University applications to Canada during the pandemic: FAQs

If you’re thinking of applying to universities in Canada, then here are some of the key things you need to know about applications during Covid-19

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Ken Withers

Director, office of student recruitment, University of Toronto
March 15 2021
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The pandemic has changed many things for universities and students but a few things haven’t changed. The University of Toronto and Canadian universities in general have continued to welcome newcomers, even those they cannot welcome in person until Covid-19 is behind us. Indeed, with its reputation as one of the world’s safest countries, Canada has long been a top destination for students worldwide. 

The University of Toronto now offers webcasts around the clock to keep students and their families up to speed on the latest developments during Covid-19, international transition guidance and, of course, admission requirements. If you have any questions about recruitment or application processes then admissions officers at your prospective university will be on hand to help.

Here are the answers to some questions students who are considering applying to study in Canada might have:

  1. Will exceptions be made if I’m unable to complete my English language test due to Covid-19?

Most Canadian universities offer several ways for applicants to provide evidence of adequate English facility. For example, applicants to the University of Toronto can find a list of all accepted tests and qualifications here.

In response to the challenges posed by the pandemic, the university now  accepts the Duolingo and TOEFL Special At Home Edition tests, which are great options for those unable to access in-person testing. Many other universities have made similar changes too.

  1. I’ve been unable to complete as many extracurriculars as I hoped – will that hurt my chances of applying?

Universities are aware that this year’s cohort has faced and continues to face extraordinary challenges and they understand that the extracurricular landscape has changed.

However, for those universities that require supplemental applications or information about extracurriculars, one thing remains unchanged: admissions teams are still looking for creativity and personality. In Canada, most supplemental applications are simply a way for universities to learn more about you. Anything from online classes and webinars to hobbies picked up during the pandemic will be a good way to demonstrate this on your application.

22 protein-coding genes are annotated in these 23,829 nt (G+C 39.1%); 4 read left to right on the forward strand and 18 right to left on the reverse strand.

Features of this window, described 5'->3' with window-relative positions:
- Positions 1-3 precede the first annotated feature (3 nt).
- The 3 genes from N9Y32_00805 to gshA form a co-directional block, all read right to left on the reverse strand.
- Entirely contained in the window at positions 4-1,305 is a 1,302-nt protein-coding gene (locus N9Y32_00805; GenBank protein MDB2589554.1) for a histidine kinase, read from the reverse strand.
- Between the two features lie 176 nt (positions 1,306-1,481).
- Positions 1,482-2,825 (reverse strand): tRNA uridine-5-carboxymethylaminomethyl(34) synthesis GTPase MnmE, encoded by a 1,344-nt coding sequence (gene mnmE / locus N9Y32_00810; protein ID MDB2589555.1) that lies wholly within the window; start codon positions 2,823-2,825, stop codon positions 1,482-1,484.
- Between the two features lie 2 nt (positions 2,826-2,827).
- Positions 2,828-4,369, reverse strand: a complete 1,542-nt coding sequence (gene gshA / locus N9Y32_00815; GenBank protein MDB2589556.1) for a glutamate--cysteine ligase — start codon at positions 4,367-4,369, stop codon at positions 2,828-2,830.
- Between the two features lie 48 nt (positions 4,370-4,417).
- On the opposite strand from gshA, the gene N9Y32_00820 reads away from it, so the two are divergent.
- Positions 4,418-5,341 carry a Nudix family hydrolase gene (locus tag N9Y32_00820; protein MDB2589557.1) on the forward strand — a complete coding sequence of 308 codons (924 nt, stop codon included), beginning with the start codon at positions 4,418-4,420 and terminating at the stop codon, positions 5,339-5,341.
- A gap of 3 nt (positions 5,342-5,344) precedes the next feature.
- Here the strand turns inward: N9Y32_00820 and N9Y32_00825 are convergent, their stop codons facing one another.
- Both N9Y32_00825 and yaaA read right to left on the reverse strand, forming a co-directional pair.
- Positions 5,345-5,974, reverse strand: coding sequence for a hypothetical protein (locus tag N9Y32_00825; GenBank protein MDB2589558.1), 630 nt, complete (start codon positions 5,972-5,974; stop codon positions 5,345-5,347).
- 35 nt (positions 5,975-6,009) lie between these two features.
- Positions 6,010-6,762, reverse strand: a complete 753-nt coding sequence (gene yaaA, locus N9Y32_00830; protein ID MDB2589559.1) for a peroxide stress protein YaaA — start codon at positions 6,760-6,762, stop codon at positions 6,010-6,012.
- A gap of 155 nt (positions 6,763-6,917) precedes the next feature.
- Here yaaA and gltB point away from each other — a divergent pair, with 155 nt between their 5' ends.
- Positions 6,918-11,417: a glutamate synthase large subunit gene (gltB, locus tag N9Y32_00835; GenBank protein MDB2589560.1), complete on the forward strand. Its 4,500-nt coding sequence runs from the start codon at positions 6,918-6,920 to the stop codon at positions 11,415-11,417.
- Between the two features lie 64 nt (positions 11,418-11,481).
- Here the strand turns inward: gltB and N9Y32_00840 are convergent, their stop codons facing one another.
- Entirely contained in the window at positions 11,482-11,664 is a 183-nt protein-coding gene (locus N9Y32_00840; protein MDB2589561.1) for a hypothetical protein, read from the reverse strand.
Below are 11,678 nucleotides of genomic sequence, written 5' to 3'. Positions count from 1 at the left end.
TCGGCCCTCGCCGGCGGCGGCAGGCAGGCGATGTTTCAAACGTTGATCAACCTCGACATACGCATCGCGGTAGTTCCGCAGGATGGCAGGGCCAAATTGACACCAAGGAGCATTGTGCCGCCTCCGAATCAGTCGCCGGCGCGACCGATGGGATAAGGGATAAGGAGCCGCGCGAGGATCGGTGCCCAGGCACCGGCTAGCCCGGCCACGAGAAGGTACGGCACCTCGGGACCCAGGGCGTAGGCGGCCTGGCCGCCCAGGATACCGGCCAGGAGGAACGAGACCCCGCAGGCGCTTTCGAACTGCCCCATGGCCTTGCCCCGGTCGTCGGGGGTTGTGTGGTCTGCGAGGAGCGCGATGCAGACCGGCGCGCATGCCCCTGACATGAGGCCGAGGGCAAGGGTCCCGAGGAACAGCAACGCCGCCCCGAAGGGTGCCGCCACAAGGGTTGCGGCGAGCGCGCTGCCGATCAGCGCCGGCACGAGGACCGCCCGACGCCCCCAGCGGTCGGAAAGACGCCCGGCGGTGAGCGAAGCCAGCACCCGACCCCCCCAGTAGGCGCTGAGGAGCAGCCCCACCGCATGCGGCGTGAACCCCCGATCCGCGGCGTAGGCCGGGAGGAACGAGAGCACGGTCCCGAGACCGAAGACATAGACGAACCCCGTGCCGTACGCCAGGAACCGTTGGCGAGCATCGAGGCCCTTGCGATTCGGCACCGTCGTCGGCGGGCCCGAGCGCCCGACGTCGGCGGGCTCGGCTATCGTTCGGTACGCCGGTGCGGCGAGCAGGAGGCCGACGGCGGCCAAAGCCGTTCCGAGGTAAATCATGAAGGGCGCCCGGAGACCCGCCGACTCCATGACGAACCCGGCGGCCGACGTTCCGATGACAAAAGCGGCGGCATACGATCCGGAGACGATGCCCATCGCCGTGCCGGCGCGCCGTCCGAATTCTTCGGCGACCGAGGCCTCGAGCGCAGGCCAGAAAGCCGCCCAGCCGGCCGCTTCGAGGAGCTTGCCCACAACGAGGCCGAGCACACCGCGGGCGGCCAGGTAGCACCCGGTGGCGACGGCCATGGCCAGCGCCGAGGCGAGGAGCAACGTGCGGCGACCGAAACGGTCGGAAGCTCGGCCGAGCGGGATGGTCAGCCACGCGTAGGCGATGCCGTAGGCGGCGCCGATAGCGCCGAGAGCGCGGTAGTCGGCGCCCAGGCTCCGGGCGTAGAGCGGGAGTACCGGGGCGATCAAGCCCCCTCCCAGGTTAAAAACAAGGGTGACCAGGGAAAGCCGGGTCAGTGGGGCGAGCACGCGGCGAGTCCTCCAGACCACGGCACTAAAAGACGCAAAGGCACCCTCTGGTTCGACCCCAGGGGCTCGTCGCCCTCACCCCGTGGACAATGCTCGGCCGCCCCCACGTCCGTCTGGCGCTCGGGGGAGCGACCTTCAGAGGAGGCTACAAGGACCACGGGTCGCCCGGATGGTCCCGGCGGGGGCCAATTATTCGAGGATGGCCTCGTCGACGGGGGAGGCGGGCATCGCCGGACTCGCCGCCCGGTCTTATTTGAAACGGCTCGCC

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  1. Have there been any temporary changes to student visas or the student visa application process?

Admissions teams are monitoring any changes or updates to the visa application process for both current and future students. Applicants who have received acceptance letters are encouraged to monitor the international student page on the IRCC website for the most up-to-date information.

  1. How does the university accommodate students arriving from abroad?

So far, the University of Toronto has provided more than $8 million (£4.6 million) in emergency grants to more than 4,000 students to cover unexpected costs arising from Covid-19, and will continue to do what it can to support its students through these unprecedented times.

Currently, all international students are required to have a negative Covid-19 test within 72 hours prior to arriving in Canada. And those arriving by air must stay at a  Canadian government-approved hotel near the airport while they wait for the results of a mandatory Covid-19 test taken upon arrival. Once they leave the airport, students will need to complete a further quarantine period, usually 10 days in duration. At the University of Toronto, for example, they can stay in university-provided accommodation or their own suitable location while adhering to specific regulations.

For more information on how Toronto is adapting to help students during the pandemic, visit the university’s website or indeed the website of any university to which you are applying.

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